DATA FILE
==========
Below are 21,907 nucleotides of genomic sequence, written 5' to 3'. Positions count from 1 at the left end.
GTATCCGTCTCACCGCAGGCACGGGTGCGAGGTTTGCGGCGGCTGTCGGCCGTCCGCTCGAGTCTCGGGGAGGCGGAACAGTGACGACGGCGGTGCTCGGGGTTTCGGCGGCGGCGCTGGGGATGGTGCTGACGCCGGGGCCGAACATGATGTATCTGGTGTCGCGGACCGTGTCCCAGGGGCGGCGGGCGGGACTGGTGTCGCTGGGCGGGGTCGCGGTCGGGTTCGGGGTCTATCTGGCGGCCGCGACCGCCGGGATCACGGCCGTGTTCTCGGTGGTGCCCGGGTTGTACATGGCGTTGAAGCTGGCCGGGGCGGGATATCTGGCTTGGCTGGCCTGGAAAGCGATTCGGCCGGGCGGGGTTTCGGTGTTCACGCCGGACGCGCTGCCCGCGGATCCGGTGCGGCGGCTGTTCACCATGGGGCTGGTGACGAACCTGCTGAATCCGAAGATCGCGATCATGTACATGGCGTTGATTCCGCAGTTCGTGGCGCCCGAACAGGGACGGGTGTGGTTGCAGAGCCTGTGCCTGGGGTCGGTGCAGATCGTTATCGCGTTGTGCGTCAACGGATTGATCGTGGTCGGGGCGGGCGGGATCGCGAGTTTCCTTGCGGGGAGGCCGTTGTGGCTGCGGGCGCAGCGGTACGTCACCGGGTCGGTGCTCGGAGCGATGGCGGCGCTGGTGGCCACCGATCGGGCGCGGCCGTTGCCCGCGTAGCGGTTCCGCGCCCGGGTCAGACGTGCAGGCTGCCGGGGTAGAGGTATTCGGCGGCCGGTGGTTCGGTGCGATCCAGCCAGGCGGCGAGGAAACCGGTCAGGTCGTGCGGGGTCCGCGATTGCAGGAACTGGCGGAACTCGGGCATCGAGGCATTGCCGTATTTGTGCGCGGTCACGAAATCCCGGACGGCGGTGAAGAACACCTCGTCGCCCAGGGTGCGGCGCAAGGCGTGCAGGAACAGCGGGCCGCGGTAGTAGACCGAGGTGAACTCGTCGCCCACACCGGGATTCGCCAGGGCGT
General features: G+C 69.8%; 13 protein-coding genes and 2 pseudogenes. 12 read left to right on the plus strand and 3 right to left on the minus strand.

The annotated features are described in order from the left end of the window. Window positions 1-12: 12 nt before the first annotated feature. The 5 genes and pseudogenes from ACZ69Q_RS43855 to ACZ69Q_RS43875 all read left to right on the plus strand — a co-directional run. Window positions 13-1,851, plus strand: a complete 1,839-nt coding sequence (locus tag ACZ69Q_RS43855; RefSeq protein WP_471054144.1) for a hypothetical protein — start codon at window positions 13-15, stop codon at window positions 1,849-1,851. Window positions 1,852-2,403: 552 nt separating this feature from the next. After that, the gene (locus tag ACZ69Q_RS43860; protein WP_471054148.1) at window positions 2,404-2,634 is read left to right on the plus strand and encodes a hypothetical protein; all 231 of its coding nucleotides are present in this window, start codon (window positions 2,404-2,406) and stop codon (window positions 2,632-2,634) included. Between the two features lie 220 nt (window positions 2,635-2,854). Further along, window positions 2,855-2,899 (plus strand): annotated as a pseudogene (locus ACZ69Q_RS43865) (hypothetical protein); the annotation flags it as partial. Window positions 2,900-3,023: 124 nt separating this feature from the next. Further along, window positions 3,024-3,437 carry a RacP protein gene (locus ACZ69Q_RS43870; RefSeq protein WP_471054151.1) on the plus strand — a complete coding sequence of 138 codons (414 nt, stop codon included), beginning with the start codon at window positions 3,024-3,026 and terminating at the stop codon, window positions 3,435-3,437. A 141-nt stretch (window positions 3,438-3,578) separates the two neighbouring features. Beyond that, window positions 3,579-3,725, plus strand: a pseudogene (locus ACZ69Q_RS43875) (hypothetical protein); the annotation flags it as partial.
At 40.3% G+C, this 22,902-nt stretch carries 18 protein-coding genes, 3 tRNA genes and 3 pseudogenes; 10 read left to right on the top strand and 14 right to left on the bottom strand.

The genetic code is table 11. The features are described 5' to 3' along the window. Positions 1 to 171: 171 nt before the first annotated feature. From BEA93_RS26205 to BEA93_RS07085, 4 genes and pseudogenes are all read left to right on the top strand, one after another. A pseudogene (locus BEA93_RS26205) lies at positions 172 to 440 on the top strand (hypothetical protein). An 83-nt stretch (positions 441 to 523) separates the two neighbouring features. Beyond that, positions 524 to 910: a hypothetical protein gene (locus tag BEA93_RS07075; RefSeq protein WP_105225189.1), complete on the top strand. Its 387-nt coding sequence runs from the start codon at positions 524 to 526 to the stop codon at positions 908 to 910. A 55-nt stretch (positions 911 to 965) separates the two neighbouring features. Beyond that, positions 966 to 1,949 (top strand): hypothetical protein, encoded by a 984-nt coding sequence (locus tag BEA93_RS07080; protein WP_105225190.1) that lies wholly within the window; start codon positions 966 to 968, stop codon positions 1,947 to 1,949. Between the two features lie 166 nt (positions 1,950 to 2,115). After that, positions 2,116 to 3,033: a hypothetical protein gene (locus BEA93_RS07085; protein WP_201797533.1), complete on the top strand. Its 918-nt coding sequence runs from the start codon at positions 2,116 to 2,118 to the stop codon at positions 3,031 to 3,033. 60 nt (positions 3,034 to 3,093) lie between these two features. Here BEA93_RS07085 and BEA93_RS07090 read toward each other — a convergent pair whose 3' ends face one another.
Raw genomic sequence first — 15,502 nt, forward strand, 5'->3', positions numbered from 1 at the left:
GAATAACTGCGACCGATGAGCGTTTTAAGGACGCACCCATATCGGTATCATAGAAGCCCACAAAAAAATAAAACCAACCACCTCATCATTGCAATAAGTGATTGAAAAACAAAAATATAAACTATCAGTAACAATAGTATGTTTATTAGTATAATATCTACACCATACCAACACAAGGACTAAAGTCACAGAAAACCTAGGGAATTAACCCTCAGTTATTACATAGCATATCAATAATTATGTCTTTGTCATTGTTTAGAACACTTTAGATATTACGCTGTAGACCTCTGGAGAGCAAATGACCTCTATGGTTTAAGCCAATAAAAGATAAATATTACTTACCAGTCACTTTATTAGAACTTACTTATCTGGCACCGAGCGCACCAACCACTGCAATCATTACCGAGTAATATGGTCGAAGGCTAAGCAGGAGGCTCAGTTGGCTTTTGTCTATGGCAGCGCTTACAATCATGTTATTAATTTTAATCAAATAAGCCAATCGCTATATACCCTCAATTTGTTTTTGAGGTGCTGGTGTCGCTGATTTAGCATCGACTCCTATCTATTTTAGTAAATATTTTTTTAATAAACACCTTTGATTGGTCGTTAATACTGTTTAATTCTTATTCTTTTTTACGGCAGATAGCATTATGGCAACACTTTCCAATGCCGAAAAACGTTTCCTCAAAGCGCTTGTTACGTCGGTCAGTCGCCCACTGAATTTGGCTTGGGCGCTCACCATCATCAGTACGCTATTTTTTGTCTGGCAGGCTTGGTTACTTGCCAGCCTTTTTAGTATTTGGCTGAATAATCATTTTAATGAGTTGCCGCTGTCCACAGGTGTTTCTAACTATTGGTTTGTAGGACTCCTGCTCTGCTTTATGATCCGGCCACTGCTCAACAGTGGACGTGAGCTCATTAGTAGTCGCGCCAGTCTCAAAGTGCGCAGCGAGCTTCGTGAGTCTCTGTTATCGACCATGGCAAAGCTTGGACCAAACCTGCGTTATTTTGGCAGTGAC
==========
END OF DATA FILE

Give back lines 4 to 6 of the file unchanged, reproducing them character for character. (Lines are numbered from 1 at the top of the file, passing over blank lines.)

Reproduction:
The annotated features are described in order from the left end of the window. Window positions 1-12: 12 nt before the first annotated feature. The 5 genes and pseudogenes from ACZ69Q_RS43855 to ACZ69Q_RS43875 all read left to right on the plus strand — a co-directional run. Window positions 13-1,851, plus strand: a complete 1,839-nt coding sequence (locus tag ACZ69Q_RS43855; RefSeq protein WP_471054144.1) for a hypothetical protein — start codon at window positions 13-15, stop codon at window positions 1,849-1,851. Window positions 1,852-2,403: 552 nt separating this feature from the next. After that, the gene (locus tag ACZ69Q_RS43860; protein WP_471054148.1) at window positions 2,404-2,634 is read left to right on the plus strand and encodes a hypothetical protein; all 231 of its coding nucleotides are present in this window, start codon (window positions 2,404-2,406) and stop codon (window positions 2,632-2,634) included. Between the two features lie 220 nt (window positions 2,635-2,854). Further along, window positions 2,855-2,899 (plus strand): annotated as a pseudogene (locus ACZ69Q_RS43865) (hypothetical protein); the annotation flags it as partial. Window positions 2,900-3,023: 124 nt separating this feature from the next. Further along, window positions 3,024-3,437 carry a RacP protein gene (locus ACZ69Q_RS43870; RefSeq protein WP_471054151.1) on the plus strand — a complete coding sequence of 138 codons (414 nt, stop codon included), beginning with the start codon at window positions 3,024-3,026 and terminating at the stop codon, window positions 3,435-3,437. A 141-nt stretch (window positions 3,438-3,578) separates the two neighbouring features. Beyond that, window positions 3,579-3,725, plus strand: a pseudogene (locus ACZ69Q_RS43875) (hypothetical protein); the annotation flags it as partial.
At 40.3% G+C, this 22,902-nt stretch carries 18 protein-coding genes, 3 tRNA genes and 3 pseudogenes; 10 read left to right on the top strand and 14 right to left on the bottom strand.

The genetic code is table 11. The features are described 5' to 3' along the window. Positions 1 to 171: 171 nt before the first annotated feature. From BEA93_RS26205 to BEA93_RS07085, 4 genes and pseudogenes are all read left to right on the top strand, one after another. A pseudogene (locus BEA93_RS26205) lies at positions 172 to 440 on the top strand (hypothetical protein). An 83-nt stretch (positions 441 to 523) separates the two neighbouring features. Beyond that, positions 524 to 910: a hypothetical protein gene (locus tag BEA93_RS07075; RefSeq protein WP_105225189.1), complete on the top strand. Its 387-nt coding sequence runs from the start codon at positions 524 to 526 to the stop codon at positions 908 to 910. A 55-nt stretch (positions 911 to 965) separates the two neighbouring features. Beyond that, positions 966 to 1,949 (top strand): hypothetical protein, encoded by a 984-nt coding sequence (locus tag BEA93_RS07080; protein WP_105225190.1) that lies wholly within the window; start codon positions 966 to 968, stop codon positions 1,947 to 1,949. Between the two features lie 166 nt (positions 1,950 to 2,115). After that, positions 2,116 to 3,033: a hypothetical protein gene (locus BEA93_RS07085; protein WP_201797533.1), complete on the top strand. Its 918-nt coding sequence runs from the start codon at positions 2,116 to 2,118 to the stop codon at positions 3,031 to 3,033. 60 nt (positions 3,034 to 3,093) lie between these two features. Here BEA93_RS07085 and BEA93_RS07090 read toward each other — a convergent pair whose 3' ends face one another.